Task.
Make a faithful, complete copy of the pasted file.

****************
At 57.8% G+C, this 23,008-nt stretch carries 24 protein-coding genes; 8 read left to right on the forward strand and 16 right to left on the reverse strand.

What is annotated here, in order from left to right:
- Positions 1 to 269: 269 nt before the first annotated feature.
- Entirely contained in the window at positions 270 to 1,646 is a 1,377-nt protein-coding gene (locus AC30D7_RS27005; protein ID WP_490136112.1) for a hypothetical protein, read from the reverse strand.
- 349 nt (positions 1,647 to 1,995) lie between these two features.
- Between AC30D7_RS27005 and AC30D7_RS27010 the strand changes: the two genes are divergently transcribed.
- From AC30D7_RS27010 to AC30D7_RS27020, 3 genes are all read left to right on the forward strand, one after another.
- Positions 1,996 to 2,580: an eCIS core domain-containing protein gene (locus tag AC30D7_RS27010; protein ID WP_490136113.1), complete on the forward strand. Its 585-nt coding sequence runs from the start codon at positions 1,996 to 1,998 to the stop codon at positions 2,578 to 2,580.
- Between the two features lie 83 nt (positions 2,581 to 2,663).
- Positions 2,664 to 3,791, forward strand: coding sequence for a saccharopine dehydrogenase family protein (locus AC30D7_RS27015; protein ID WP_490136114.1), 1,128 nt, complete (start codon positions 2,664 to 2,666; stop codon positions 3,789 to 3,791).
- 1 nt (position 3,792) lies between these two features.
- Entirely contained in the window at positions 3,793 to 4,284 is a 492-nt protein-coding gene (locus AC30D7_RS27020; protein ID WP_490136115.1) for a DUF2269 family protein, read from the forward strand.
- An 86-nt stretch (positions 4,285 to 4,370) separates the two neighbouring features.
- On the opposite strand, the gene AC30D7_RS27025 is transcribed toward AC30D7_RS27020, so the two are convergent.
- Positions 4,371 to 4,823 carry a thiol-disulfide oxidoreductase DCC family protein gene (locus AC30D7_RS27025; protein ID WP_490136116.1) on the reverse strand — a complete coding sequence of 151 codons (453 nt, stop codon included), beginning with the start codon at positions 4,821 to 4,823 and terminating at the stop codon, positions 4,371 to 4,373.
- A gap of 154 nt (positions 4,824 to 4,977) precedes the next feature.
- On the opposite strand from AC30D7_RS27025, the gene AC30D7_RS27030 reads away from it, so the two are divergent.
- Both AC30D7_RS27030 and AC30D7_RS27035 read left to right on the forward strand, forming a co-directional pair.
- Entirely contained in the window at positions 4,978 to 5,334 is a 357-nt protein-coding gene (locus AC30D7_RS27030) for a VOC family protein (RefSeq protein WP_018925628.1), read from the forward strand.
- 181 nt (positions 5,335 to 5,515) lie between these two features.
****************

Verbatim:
At 57.8% G+C, this 23,008-nt stretch carries 24 protein-coding genes; 8 read left to right on the forward strand and 16 right to left on the reverse strand.

What is annotated here, in order from left to right:
- Positions 1 to 269: 269 nt before the first annotated feature.
- Entirely contained in the window at positions 270 to 1,646 is a 1,377-nt protein-coding gene (locus AC30D7_RS27005; protein ID WP_490136112.1) for a hypothetical protein, read from the reverse strand.
- 349 nt (positions 1,647 to 1,995) lie between these two features.
- Between AC30D7_RS27005 and AC30D7_RS27010 the strand changes: the two genes are divergently transcribed.
- From AC30D7_RS27010 to AC30D7_RS27020, 3 genes are all read left to right on the forward strand, one after another.
- Positions 1,996 to 2,580: an eCIS core domain-containing protein gene (locus tag AC30D7_RS27010; protein ID WP_490136113.1), complete on the forward strand. Its 585-nt coding sequence runs from the start codon at positions 1,996 to 1,998 to the stop codon at positions 2,578 to 2,580.
- Between the two features lie 83 nt (positions 2,581 to 2,663).
- Positions 2,664 to 3,791, forward strand: coding sequence for a saccharopine dehydrogenase family protein (locus AC30D7_RS27015; protein ID WP_490136114.1), 1,128 nt, complete (start codon positions 2,664 to 2,666; stop codon positions 3,789 to 3,791).
- 1 nt (position 3,792) lies between these two features.
- Entirely contained in the window at positions 3,793 to 4,284 is a 492-nt protein-coding gene (locus AC30D7_RS27020; protein ID WP_490136115.1) for a DUF2269 family protein, read from the forward strand.
- An 86-nt stretch (positions 4,285 to 4,370) separates the two neighbouring features.
- On the opposite strand, the gene AC30D7_RS27025 is transcribed toward AC30D7_RS27020, so the two are convergent.
- Positions 4,371 to 4,823 carry a thiol-disulfide oxidoreductase DCC family protein gene (locus AC30D7_RS27025; protein ID WP_490136116.1) on the reverse strand — a complete coding sequence of 151 codons (453 nt, stop codon included), beginning with the start codon at positions 4,821 to 4,823 and terminating at the stop codon, positions 4,371 to 4,373.
- A gap of 154 nt (positions 4,824 to 4,977) precedes the next feature.
- On the opposite strand from AC30D7_RS27025, the gene AC30D7_RS27030 reads away from it, so the two are divergent.
- Both AC30D7_RS27030 and AC30D7_RS27035 read left to right on the forward strand, forming a co-directional pair.
- Entirely contained in the window at positions 4,978 to 5,334 is a 357-nt protein-coding gene (locus AC30D7_RS27030) for a VOC family protein (RefSeq protein WP_018925628.1), read from the forward strand.
- 181 nt (positions 5,335 to 5,515) lie between these two features.